When it comes to sweeteners and sweets, Americans have increasingly complex and conflicted “avoidance versus indulgence” attitudes, confirms a new white paper from The Hartman Group.
On one hand, people frequently report that they’re trying to eat healthier and avoid sugar and high-fructose corn syrup (HFCS) – which, along with pressure from government and consumer groups, has caused food and beverage manufacturers to launch unprecedented numbers of reduced-sugar and sugar-substitute products, as well as seek new ways to alter consumer perceptions of sugar.
On the other hand, Hartman sees people “pursing premium sweet indulgences with greater delight and abandon than ever before.”
The key word there is “premium,” stresses the paper, “Sweetener Wars: Refining the Treat.”
Candy and sweet foods and beverages have been commoditized in consumers’ minds by these items’ ubiquity. That, combined with health concerns, has caused growing numbers to “save up” or “ration” sugar intake for special foods or beverages that are particularly noteworthy, rather than turn to the “soulless convenience store candy bar,” report the researchers.
Examples: indulgent foods to “feed the soul” (e.g., dark chocolate); ritual foods (e.g., wine after work, wedding cake, restaurant desserts); and comfort foods for reward or “therapy” (e.g., ice cream). Soda made with “real” sugar and “gloriously complex” cupcakes are also increasingly popular indulgences.
Hence, the increasing number of “premium, unique” indulgent food and beverage offerings. Small sweets with high-quality ingredients like European butter (high in butterfat), eggs in their whole form (not absent of their deeply hued yolks), and sweeteners of the real and honest variety, such as maple syrup and deep brown muscovado sugar, are on the rise, according to Hartman.
In particular, Hartman notes the popularity of “mini” or bite-size treats and desserts that encourage portion control while avoiding “diet” ingredients or non-sugar sweeteners. “Consumers want a big taste in a small package and are willing to experiment with unfamiliar ingredients and preparations” -- and also appreciate the lower price points of mini treats, the report stresses.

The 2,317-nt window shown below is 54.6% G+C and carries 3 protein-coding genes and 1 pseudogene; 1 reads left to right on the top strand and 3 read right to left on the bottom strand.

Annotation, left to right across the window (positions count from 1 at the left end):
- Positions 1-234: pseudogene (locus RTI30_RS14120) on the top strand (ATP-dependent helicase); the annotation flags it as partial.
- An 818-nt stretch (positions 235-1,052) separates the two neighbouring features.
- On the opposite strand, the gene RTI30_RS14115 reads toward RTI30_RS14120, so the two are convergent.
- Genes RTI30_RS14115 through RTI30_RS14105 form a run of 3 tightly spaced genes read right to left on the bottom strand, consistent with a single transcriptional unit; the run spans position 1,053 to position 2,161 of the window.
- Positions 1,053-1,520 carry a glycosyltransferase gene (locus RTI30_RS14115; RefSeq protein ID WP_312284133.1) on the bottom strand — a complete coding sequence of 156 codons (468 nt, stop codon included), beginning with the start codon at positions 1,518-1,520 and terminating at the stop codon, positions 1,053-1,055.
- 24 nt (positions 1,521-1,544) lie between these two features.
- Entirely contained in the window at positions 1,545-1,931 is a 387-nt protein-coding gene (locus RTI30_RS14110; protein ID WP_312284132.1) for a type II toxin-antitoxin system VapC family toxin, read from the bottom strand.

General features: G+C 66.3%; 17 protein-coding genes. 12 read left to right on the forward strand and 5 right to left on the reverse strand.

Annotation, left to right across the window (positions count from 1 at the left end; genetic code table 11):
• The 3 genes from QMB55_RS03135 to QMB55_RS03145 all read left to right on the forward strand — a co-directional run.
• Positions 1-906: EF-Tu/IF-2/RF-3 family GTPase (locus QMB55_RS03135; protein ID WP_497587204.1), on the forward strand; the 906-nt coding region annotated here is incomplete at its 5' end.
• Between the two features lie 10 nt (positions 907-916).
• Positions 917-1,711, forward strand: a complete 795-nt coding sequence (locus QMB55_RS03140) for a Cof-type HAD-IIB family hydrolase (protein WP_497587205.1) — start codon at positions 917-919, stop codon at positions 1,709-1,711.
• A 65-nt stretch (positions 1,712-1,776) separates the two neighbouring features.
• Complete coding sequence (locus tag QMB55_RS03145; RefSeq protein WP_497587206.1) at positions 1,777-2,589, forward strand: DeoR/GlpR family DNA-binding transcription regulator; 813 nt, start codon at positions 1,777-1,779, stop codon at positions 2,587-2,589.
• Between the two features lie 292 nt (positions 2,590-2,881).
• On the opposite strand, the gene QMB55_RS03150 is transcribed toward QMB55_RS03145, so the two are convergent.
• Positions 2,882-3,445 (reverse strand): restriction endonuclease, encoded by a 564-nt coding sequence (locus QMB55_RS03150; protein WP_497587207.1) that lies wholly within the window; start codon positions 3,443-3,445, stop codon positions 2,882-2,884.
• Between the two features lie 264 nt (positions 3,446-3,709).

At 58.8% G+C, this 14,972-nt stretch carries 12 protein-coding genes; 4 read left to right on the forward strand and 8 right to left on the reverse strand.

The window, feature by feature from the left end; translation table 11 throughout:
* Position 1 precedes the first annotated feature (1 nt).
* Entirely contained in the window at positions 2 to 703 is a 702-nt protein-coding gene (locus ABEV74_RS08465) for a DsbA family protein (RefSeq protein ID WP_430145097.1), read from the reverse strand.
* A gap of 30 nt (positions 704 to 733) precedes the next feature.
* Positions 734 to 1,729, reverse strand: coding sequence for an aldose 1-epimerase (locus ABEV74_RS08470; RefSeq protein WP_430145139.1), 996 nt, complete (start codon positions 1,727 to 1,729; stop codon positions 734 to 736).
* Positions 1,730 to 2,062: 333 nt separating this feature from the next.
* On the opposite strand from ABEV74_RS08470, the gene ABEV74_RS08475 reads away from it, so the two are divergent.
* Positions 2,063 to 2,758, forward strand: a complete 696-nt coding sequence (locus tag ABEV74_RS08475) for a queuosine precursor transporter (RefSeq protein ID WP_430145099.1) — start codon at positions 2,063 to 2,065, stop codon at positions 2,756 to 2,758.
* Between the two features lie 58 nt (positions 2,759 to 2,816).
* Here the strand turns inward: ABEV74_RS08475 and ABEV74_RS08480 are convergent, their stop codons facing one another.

For example, some Whole Foods Market bakeries offer tiny vegan cupcakes using good-for-you coconut oil, as well as not-so-vegan French classics (like éclairs, ganache tarts, and cream puff minis) and miniature versions of classic sandwich cookies. Similarly, Starbucks Petites, offering indulgence at under 200 calories each, for $1.50, have become a hit.
Hartman emphasizes that food and beverage makers, restaurants and retailers should be aware that higher-quality chocolate is increasingly seen as part of a healthy lifestyle; that fresh, “real” and less processed are the foundations for “permissible indulgence” (this includes raw and least-processed forms of sweeteners, such as raw honey); and that global and novel flavors appeal to the growing number of curious and adventurous palates.
“Functional and better-for-you should not be your message: Instead, rely on fun and playful product narratives and highlight quality ingredients,” and offer “re-imagined packaging with clever design,” the researchers advise.
The report also offers numerous statistics about how consumers view sugar and sweetened products.
For example, language analysis of how people talk about these reveals that from their perspective, sugar is a product that is:
* Addictive. Sugar contributes to “highs and lows” and
is hard to break free from.
* A contributor to health problems. Many different ailments and diseases, ranging from tooth decay to obesity, hypertension, heart disease and diabetes, are attributed to sugar consumption.
* In everything. As taught especially by low-carb diet plans (e.g., Atkins), consumers have learned that a number of products contain not only sugar but HFCS and other sweeteners. (Consumers also state that sugar is “banned” from low-carb diets.)
At the same time, people perceive sugar as being “OK on occasion.”
Furthermore, Hartman confirms that “watching” or “reducing” sugar intake is a common strategy deployed to reduce caloric intake related to weight management goals; manage or avoid disease (diabetes, heart disease); stabilize blood sugar spikes; and manage mood and performance. While 52% cite “trying to lose weight” as a reason for avoiding sugar, 58% cite “trying to prevent future health conditions” and 79% say it’s better for their overall health.
When it comes to ranking important health-related attributes of beverages, 55% cite “ingredients I recognize”; 53% cite “lower in calories”; 51% cite “made with simple, real (or natural) ingredients”; 49% cite “no added sugars”; 49% cite “higher in nutrients, e.g. protein, fiber, whole grains, Omega-3”; 48% cite “no HFCS”; and 46% cite “absence of artificial sweeteners, e.g. aspartame, Splenda, saccharin.”
Also, asked which foods containing sugar they avoid when buying for their children, 62% of moms cite beverages, 58% cite food for school lunches, 55% cite snacks, 49% cite treats to eat at home, and 25% cite foods to eat with friends.
The paper, which also includes numerous other statistics/insights on consumers’ views of sweeteners and sweets, can be downloaded from Hartman’s site.